ingliz wrote:Obviously, not.
Life, liberty, and the pursuit of happiness.
"Ah yes, ... Life? What 'right' to life has a man who is drowning in the Pacific? The ocean will not hearken to his cries. What 'right' to life has a man who must die to save his children? If he chooses to save his own life, does he do so as a matter of 'right'? If two men are starving and cannibalism is the only alternative to death, which man's right is 'unalienable'? And is it 'right'? As to liberty, the heroes who signed the great document pledged themselves to buy liberty with their lives. Liberty is never unalienable; it must be redeemed regularly with the blood of patriots or it always vanishes. Of all the so-called natural human rights that have ever been invented, liberty is least likely to be cheap and is never free of cost. The third 'right'?—the 'pursuit of happiness'? It is indeed unalienable but it is not a right; it is simply a universal condition which tyrants cannot take away nor patriots restore. Cast me into a dungeon, burn me at the stake, crown me king of kings, I can 'pursue happiness' as long as my brain lives—but neither gods nor saints, wise men nor subtle drugs, can ensure that I will catch it."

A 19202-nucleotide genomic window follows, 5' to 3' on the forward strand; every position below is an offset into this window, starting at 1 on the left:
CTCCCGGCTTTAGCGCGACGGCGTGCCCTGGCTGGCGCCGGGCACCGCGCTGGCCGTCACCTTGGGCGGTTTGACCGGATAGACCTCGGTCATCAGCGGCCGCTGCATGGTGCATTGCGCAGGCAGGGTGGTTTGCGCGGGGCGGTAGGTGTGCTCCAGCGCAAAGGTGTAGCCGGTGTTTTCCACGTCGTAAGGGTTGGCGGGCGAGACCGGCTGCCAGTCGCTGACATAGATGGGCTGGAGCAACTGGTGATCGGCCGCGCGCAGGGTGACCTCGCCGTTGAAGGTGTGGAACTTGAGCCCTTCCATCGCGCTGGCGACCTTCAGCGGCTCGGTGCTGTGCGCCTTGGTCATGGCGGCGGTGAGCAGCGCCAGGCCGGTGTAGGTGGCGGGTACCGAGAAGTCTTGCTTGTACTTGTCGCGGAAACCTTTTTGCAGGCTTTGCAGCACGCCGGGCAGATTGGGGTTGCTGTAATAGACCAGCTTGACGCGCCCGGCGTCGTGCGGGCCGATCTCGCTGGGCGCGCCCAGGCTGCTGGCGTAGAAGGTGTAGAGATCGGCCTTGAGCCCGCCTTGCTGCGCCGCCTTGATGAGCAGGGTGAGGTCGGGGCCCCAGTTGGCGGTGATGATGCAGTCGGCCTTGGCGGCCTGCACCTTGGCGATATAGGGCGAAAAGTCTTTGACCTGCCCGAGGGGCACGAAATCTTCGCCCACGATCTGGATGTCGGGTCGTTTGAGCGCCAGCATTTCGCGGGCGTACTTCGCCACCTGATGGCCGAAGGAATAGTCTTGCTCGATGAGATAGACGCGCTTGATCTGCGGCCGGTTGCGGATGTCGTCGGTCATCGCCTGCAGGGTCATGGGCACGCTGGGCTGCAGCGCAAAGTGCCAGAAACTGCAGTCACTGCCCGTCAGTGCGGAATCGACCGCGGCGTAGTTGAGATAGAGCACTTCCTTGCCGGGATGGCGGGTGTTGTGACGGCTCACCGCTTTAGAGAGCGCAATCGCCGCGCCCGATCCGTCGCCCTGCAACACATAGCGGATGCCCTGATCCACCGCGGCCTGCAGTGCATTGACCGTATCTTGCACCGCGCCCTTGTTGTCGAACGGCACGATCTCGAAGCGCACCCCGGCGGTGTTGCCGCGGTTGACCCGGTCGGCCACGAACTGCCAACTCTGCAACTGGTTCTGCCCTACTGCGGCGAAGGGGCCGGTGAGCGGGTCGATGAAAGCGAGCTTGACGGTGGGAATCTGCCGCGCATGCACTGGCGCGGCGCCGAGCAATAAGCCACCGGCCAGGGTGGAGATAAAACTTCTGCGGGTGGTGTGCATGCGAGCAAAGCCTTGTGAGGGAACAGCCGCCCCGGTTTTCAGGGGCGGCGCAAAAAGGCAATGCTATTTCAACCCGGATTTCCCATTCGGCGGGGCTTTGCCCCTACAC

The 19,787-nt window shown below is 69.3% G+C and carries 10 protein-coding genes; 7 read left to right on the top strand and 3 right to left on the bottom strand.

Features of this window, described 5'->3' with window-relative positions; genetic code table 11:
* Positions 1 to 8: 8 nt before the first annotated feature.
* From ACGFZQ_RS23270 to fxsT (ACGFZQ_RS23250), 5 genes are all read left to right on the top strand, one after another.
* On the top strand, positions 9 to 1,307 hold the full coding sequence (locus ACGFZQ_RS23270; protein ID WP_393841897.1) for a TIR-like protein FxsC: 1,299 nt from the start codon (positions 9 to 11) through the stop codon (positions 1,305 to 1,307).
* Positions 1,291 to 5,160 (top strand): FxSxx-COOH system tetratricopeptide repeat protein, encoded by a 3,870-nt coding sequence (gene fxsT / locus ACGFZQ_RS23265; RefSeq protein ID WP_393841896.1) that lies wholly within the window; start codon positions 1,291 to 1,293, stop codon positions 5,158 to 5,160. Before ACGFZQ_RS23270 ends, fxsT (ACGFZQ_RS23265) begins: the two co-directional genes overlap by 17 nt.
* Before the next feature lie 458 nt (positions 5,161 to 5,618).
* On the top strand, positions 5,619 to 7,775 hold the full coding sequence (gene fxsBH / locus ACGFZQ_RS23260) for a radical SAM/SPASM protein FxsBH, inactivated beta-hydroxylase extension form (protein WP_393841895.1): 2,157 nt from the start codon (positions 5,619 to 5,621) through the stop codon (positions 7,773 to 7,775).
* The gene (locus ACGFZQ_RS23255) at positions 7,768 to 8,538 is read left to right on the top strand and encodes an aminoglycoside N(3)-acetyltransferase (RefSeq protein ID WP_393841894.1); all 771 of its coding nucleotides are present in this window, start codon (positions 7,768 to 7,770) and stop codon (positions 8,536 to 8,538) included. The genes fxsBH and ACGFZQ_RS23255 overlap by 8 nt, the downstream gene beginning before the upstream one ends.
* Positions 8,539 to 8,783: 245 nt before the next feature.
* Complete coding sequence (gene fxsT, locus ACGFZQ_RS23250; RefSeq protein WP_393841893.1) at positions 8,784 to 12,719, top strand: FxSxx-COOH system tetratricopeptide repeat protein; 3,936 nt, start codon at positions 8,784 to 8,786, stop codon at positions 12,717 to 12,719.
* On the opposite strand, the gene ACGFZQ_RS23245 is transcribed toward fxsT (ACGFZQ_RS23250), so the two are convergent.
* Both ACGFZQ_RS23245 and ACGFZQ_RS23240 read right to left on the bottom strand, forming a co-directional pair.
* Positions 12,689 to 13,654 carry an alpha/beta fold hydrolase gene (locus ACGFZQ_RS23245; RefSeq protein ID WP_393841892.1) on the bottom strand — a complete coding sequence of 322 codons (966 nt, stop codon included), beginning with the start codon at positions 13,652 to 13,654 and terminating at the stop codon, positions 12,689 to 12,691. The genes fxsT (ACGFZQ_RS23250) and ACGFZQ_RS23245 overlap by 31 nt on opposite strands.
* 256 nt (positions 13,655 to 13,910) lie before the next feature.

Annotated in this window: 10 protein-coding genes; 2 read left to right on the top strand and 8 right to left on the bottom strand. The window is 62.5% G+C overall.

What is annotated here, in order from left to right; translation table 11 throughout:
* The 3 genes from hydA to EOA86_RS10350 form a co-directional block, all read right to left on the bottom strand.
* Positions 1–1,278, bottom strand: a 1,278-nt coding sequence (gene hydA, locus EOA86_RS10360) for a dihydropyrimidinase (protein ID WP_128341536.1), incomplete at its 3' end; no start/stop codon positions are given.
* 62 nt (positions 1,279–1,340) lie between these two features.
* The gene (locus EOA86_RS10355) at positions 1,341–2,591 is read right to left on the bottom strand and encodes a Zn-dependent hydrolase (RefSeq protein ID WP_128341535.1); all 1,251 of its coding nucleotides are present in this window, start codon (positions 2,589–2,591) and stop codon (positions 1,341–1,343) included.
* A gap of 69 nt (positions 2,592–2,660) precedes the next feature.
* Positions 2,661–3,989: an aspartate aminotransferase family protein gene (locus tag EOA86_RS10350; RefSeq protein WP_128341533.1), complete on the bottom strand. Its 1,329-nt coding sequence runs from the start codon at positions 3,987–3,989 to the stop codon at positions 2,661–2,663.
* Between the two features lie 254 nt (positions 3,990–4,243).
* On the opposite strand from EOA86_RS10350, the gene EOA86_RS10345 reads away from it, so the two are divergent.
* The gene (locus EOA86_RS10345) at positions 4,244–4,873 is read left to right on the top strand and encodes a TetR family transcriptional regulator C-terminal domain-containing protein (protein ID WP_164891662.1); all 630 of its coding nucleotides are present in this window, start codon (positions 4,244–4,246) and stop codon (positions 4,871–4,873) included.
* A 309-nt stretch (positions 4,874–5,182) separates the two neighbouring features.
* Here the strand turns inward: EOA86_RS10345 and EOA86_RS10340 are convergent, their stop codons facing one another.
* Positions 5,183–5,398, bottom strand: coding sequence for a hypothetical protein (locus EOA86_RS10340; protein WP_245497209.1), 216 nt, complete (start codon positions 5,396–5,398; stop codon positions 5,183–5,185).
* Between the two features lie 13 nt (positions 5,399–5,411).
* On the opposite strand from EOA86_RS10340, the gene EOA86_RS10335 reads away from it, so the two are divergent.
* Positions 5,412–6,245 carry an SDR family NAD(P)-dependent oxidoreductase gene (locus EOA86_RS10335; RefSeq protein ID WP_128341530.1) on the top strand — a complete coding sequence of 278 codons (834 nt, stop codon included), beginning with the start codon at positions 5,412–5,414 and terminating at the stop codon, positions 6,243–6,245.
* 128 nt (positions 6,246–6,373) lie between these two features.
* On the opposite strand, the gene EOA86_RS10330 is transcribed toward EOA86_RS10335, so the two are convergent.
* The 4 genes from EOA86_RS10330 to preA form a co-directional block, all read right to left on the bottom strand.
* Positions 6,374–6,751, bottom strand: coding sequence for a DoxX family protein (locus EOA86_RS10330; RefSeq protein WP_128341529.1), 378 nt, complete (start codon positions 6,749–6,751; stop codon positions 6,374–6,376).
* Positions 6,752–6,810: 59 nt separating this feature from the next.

Lt. Col. Jean V. Dubois (Ret.), p. 119; expanding on his statement that "a human being has no natural rights of any nature."
Liberalism is a big tent, the idea of natural rights is a post-christian revision of rights from god, but the more hard, pragmatic and atheist strains of liberalism would as, Heinlein's Dubois does, disparage natural rights as unrealistic idealism. Dubois however still holds "life, liberty and the pursuit of happiness" as goals
, as seen in your quote, he just thinks one has to snatch them from the jaws of a hostile universe that is both red in tooth and claw.